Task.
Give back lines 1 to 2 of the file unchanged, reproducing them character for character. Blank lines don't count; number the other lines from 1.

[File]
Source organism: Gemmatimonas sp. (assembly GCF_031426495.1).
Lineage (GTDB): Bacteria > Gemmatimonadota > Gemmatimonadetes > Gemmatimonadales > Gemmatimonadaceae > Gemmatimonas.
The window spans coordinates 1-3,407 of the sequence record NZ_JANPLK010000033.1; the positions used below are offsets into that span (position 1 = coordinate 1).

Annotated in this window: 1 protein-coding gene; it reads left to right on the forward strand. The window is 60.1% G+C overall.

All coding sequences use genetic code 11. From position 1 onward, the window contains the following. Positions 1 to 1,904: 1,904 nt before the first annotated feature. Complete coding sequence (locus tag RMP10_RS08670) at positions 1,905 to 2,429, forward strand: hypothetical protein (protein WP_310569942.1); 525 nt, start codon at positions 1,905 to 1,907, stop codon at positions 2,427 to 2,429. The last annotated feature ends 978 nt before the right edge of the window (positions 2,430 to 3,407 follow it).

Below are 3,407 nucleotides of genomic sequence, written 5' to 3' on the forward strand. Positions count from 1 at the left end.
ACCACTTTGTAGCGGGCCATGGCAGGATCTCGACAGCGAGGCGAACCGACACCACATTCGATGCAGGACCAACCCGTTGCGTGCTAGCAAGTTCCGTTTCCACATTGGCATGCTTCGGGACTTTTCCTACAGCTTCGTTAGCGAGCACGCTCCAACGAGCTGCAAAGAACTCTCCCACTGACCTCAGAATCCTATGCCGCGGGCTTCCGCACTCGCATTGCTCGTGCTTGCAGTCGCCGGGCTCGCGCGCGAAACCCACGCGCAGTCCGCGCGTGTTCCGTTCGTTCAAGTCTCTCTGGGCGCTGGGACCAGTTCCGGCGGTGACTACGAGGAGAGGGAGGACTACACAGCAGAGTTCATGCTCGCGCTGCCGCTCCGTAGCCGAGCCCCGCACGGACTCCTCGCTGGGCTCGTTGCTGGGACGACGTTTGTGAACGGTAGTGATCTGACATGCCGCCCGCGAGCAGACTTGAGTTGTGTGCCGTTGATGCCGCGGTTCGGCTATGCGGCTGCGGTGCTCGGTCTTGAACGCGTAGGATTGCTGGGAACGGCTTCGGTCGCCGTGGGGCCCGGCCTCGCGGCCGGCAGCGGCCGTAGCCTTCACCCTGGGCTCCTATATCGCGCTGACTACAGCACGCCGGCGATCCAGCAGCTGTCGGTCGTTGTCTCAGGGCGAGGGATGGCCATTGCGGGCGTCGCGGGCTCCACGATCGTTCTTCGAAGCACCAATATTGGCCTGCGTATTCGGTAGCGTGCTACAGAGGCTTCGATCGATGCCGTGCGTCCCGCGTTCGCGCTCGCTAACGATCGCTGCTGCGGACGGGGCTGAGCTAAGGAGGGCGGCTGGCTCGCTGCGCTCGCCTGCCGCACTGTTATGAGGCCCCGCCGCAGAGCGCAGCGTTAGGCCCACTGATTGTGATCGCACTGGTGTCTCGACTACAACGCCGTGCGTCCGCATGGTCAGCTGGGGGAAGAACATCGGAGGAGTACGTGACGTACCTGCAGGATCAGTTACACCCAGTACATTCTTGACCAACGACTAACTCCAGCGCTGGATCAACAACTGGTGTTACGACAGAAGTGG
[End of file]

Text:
Source organism: Gemmatimonas sp. (assembly GCF_031426495.1).
Lineage (GTDB): Bacteria > Gemmatimonadota > Gemmatimonadetes > Gemmatimonadales > Gemmatimonadaceae > Gemmatimonas.